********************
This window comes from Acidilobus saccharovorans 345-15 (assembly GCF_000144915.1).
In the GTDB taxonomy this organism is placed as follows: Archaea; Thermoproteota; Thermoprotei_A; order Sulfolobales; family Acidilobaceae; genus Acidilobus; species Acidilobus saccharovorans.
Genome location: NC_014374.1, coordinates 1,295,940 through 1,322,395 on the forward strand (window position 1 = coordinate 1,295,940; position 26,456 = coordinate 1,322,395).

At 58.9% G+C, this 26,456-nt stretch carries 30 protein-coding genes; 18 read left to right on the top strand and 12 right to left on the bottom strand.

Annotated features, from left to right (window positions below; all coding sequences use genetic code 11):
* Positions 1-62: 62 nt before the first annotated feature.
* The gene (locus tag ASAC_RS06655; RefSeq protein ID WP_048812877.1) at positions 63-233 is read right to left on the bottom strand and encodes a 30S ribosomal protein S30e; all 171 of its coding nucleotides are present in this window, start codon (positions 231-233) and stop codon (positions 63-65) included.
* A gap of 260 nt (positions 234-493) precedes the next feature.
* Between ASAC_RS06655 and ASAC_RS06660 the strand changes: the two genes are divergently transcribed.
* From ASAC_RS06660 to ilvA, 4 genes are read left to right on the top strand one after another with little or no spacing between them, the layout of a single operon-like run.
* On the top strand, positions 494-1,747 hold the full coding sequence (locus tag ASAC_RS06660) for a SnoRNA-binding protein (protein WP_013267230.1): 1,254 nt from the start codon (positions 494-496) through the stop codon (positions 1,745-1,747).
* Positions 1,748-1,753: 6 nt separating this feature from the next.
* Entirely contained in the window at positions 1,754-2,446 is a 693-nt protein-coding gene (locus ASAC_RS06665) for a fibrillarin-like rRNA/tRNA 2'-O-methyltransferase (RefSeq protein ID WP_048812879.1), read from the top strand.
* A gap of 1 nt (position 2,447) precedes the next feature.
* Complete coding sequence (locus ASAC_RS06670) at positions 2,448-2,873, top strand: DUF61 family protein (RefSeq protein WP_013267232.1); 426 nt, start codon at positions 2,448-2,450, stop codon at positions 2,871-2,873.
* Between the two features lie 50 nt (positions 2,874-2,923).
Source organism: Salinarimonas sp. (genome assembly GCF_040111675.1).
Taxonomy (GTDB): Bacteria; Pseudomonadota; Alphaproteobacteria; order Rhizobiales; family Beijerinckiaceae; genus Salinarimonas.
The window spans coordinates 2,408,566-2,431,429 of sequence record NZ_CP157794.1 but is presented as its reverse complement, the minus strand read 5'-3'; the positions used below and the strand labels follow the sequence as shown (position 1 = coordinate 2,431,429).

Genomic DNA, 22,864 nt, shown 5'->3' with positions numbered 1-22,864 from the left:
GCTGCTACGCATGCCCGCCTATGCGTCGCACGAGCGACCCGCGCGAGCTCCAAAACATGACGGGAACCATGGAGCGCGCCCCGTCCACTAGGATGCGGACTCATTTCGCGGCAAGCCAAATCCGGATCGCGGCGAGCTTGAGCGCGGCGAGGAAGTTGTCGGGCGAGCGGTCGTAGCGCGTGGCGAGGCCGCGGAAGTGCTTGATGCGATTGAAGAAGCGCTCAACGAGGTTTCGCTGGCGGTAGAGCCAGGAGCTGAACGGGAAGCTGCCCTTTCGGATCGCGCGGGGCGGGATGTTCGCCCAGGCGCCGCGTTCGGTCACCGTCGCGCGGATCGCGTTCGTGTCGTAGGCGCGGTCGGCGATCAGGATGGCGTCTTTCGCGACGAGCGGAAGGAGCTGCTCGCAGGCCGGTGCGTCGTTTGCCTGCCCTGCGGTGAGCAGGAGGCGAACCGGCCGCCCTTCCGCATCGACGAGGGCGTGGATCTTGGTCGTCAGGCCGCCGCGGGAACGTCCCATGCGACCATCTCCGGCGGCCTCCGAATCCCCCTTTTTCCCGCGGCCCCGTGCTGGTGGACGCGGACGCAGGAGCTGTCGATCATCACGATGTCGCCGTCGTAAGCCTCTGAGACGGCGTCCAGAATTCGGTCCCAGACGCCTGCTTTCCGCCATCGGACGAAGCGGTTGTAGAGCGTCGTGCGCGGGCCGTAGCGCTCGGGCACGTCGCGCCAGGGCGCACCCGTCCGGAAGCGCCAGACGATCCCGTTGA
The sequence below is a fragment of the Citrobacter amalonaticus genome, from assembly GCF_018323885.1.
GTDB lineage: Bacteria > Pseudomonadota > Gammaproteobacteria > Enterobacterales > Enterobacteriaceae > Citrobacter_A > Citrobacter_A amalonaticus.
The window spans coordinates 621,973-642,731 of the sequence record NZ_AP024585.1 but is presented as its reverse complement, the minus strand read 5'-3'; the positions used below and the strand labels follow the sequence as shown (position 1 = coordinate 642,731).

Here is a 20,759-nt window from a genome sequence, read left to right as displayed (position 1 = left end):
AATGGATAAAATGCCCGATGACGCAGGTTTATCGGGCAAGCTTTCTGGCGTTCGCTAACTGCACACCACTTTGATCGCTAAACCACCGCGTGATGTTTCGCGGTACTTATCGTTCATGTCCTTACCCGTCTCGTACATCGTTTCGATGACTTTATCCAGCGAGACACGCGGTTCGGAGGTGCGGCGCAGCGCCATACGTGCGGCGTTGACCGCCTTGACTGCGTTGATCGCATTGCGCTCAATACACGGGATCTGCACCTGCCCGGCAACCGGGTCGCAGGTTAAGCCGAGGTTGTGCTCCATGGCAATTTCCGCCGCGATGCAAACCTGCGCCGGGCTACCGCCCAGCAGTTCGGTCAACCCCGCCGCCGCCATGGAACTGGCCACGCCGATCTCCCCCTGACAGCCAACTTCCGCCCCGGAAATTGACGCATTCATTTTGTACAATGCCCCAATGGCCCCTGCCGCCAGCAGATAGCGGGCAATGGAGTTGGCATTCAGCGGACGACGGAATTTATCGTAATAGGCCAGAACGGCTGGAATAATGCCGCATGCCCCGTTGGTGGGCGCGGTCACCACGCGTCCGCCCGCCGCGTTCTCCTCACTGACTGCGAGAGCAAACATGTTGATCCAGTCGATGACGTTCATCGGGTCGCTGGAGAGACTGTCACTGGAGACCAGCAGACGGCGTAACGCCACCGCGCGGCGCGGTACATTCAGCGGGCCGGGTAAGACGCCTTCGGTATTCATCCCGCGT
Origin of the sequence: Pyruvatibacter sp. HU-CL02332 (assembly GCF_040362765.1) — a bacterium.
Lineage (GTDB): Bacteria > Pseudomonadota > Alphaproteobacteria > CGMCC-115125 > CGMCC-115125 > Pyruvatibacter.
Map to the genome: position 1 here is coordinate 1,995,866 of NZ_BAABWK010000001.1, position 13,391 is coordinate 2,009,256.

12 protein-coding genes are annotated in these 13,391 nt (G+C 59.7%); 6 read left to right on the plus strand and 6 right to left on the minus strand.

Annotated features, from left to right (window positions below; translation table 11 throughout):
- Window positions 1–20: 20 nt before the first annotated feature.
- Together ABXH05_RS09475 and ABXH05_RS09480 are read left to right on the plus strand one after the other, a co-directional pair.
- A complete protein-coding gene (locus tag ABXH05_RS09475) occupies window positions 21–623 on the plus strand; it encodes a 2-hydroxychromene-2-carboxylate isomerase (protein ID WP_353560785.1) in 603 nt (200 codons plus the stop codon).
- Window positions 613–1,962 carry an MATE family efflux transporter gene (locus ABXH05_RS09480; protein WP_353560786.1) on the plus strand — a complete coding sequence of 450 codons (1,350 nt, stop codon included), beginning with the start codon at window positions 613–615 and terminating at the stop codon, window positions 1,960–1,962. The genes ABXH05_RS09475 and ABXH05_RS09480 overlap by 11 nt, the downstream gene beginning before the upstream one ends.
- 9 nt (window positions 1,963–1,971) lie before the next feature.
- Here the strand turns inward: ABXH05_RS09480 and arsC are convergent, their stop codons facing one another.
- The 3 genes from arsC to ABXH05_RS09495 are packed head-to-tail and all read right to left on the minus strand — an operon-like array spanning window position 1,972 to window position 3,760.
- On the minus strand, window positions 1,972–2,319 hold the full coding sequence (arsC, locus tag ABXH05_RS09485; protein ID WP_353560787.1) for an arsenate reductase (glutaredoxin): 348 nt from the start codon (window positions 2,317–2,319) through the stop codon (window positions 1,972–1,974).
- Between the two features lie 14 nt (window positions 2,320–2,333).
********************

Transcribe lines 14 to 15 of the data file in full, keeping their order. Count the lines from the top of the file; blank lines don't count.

* A gap of 1 nt (position 2,447) precedes the next feature.
* Complete coding sequence (locus ASAC_RS06670) at positions 2,448-2,873, top strand: DUF61 family protein (RefSeq protein WP_013267232.1); 426 nt, start codon at positions 2,448-2,450, stop codon at positions 2,871-2,873.